2. What a wonderful feast! Everything sounds perfect. How bizarro about the pine nuts! I'll keep buying mine from Trader Joe's because so far so good with those ones ;)

  3. Hi Breeb! I think the filo afthiad would be a perfect app! I even rolled some into little "cigar" shapes and they are a great finger food. You could make some with feta and some without to give options. You should totally start a blog! I used your cookbook for some inspiration and recipes and I was again astounded at how beautiful it is! The Farina is definitely tricky... I might try preparing the Farina (adding boiling water or whatever) and then adding the flour, etc. The wet/dry ratio seems WAY off. Mine was rock hard, too, so maybe it wasn't just the extra baking powder to blame.

    Hiya Sarah! The pine mouth incident was *horrible*, I have seen a few other blogs talk about it as well (like Vegan Eats & Treats). Striking vegans right and left! Trader Joe's is definitely a reliable source for pine nuts and a good price. Let me know when voting beings for the NYC contest so I can vote for you!

  4. I forgot about pine mouth! I had some in a Safeway-brand hummus this weekend, and luckily avoided pine mouth.

    This food looks amazing, though. Everything is always better when it's roasted with rosemary! I do the same with butternut squash.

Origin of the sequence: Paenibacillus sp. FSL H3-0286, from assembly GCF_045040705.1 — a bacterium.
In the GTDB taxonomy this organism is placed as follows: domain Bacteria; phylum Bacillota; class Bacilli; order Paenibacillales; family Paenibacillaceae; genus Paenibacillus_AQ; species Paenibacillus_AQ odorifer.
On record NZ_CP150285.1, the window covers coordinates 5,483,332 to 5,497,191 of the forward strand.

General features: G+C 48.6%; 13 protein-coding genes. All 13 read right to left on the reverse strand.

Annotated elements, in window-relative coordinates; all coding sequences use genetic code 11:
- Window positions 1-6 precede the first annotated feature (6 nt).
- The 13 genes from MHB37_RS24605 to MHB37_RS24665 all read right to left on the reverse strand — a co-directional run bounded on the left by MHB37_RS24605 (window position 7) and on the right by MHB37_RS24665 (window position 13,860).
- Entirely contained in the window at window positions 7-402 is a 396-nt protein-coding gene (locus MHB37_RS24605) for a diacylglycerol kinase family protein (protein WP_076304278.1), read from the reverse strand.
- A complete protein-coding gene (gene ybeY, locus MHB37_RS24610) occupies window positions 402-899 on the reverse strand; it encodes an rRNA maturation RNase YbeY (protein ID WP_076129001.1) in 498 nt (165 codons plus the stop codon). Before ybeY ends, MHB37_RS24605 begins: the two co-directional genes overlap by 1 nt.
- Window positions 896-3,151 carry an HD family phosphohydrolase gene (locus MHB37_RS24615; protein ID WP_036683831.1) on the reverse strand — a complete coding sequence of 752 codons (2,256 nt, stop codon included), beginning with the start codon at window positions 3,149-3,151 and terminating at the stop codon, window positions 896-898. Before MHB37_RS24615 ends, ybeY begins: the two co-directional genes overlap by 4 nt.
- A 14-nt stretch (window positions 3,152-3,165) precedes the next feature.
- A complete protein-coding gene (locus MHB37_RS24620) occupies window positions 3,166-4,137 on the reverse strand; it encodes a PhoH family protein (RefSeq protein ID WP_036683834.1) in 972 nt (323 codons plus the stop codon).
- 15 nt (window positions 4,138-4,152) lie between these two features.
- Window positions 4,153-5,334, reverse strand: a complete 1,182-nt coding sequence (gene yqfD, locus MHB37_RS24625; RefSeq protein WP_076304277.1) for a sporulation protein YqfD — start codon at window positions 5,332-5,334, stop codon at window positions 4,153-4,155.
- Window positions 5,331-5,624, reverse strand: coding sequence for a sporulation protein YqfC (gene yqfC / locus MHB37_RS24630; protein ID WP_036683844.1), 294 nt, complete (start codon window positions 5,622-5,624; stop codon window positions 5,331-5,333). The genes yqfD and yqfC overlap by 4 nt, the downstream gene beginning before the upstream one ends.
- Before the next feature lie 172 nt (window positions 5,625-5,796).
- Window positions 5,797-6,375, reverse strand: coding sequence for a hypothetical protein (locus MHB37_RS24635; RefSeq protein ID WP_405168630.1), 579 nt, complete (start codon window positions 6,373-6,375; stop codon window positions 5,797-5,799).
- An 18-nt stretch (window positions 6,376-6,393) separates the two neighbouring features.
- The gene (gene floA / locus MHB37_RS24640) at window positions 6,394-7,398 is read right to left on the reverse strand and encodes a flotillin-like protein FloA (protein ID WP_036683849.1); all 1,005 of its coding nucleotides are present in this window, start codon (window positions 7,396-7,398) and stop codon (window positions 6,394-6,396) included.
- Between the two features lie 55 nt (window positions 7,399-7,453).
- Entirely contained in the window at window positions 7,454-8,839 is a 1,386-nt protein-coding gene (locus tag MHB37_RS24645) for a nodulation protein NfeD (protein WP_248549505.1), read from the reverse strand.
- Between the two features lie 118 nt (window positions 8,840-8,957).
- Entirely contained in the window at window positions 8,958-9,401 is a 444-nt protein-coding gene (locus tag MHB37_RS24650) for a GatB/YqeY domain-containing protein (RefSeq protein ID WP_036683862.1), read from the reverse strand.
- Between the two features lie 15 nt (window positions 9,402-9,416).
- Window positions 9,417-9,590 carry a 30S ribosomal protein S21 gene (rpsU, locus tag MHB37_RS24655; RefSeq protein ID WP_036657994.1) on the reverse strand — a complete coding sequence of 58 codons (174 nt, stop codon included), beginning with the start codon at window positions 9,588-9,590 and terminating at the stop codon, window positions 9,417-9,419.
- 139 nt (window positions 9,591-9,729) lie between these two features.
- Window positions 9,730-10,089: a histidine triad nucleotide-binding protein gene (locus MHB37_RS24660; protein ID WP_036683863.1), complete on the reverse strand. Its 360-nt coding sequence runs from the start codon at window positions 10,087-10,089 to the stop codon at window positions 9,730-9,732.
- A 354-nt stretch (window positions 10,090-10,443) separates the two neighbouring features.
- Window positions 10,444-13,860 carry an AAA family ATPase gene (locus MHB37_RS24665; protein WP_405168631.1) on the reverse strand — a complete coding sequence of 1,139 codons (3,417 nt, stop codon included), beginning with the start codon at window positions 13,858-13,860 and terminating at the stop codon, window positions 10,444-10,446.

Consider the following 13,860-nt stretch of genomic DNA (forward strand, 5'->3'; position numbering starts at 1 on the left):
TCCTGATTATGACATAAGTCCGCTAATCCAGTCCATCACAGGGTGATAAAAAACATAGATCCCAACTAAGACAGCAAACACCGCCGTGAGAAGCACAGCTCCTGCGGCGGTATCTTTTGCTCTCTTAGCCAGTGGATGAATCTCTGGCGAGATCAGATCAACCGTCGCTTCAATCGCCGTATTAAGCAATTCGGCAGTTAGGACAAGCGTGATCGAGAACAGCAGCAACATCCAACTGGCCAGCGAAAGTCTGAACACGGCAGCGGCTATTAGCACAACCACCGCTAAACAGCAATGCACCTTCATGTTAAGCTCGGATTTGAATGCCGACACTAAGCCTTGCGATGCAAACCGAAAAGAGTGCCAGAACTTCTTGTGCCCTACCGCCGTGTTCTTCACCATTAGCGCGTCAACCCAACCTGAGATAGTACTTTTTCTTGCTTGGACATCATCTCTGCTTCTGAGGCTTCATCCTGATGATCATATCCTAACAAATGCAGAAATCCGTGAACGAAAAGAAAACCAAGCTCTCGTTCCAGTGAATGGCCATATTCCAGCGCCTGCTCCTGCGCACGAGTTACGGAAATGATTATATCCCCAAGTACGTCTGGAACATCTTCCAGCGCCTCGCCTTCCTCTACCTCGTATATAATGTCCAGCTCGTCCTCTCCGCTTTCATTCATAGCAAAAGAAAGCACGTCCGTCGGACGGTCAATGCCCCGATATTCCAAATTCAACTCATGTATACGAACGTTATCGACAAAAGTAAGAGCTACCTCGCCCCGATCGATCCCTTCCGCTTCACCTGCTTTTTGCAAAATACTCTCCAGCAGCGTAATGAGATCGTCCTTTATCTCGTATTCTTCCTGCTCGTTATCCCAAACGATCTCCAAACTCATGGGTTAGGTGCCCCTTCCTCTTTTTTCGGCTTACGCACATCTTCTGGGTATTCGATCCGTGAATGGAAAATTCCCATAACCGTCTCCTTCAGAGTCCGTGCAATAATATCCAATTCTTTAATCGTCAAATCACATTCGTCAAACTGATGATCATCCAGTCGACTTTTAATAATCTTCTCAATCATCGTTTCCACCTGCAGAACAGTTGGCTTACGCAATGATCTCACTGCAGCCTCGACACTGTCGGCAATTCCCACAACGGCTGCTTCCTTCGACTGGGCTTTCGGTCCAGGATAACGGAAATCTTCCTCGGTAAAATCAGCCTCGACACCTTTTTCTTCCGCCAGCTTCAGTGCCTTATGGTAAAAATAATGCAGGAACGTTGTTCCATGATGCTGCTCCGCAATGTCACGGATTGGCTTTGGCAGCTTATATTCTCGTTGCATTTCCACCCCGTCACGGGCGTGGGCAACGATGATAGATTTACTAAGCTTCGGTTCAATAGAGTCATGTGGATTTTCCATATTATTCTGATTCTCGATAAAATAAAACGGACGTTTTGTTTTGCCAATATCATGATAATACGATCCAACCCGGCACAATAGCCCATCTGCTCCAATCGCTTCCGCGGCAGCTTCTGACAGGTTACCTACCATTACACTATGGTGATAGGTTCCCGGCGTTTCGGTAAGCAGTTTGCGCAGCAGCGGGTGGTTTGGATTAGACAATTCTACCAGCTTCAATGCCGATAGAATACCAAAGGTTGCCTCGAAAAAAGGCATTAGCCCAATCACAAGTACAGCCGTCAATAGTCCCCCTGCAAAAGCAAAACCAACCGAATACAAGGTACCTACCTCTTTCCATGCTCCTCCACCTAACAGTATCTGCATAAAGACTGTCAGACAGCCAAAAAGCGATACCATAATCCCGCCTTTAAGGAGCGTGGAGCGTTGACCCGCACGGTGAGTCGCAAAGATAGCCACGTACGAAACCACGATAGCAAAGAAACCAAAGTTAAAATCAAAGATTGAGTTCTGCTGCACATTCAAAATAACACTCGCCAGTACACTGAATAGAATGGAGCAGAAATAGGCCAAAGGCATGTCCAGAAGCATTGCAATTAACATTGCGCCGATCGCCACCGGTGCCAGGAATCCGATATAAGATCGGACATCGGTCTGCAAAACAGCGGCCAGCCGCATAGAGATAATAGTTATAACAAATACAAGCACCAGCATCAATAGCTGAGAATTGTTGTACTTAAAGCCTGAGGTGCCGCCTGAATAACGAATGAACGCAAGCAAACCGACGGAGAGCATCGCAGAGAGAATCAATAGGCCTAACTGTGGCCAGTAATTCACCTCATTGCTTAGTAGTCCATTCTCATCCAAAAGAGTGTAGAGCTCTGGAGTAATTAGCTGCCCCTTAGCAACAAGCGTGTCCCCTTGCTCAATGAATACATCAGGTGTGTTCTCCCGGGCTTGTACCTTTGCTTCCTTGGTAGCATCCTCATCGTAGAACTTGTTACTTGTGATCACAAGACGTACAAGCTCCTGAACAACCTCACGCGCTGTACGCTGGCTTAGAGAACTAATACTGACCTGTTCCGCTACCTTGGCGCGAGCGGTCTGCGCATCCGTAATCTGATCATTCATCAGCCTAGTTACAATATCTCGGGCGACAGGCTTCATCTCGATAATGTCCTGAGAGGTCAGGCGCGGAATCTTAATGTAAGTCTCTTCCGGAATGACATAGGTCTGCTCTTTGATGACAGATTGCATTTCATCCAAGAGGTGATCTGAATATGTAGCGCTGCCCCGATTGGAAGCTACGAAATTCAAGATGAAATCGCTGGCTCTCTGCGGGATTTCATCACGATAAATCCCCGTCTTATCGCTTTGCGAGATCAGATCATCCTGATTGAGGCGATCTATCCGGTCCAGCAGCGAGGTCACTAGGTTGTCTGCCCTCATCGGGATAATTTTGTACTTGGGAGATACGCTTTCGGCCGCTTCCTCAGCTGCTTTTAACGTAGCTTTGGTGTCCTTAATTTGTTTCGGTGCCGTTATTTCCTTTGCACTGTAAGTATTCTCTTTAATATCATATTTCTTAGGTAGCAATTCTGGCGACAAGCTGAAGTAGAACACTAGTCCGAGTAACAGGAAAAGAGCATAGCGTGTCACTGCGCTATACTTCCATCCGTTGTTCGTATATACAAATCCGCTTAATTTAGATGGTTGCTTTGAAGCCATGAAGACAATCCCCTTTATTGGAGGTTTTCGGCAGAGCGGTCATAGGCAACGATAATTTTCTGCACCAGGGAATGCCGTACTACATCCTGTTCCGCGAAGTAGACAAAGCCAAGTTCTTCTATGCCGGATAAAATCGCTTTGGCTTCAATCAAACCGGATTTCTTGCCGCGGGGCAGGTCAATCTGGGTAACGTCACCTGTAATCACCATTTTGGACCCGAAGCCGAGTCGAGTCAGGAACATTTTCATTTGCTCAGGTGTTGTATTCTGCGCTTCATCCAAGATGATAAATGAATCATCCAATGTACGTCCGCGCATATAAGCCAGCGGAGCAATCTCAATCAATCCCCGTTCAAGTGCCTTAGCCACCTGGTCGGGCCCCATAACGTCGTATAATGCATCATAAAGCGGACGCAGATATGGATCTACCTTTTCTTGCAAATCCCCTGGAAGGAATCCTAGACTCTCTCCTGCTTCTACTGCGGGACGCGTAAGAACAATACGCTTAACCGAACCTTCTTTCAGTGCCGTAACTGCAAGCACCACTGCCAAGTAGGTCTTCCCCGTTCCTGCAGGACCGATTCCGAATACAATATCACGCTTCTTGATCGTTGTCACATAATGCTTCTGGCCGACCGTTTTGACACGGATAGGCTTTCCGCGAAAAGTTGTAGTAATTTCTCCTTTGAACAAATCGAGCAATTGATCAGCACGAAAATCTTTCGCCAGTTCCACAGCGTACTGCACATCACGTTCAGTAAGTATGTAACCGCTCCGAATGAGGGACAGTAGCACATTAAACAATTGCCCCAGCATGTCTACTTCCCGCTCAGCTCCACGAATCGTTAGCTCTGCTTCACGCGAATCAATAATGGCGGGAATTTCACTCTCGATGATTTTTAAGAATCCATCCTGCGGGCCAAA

Also... have I mentioned that I love the Daily Puppy? Always makes my day.

  5. Ooooh butternut squash with rosemary sounds divine! I love the Daily Puppy too, they found the cutest puppies to feature. We should try to get Tiny & The Kid on there!

  6. Very yummy! I've found any root vegetable + rosemary + a little salt and olive oil is just one of my favorites. I may have told you this before, but I think I didn't like some veggies as a kid because my folks didn't know how to prepare them properly. Roasting not boiling!

  7. Yeah, we had a lot of frozen veggie mixes prepared in the microwave when I was a kid. Blech! No wonder kids would rather be punished than eat the veggies on their plates! lol

  8. Hey Hal. I just found another amazing potato recipe for you. I made these puppies a couple of nights ago and they were deeelish!! The cumin seeds make these. Instead of cooking these on the stove top, though, I baked them in my convection oven for 40 minutes at 325, stirring occasionally. They were fabulous!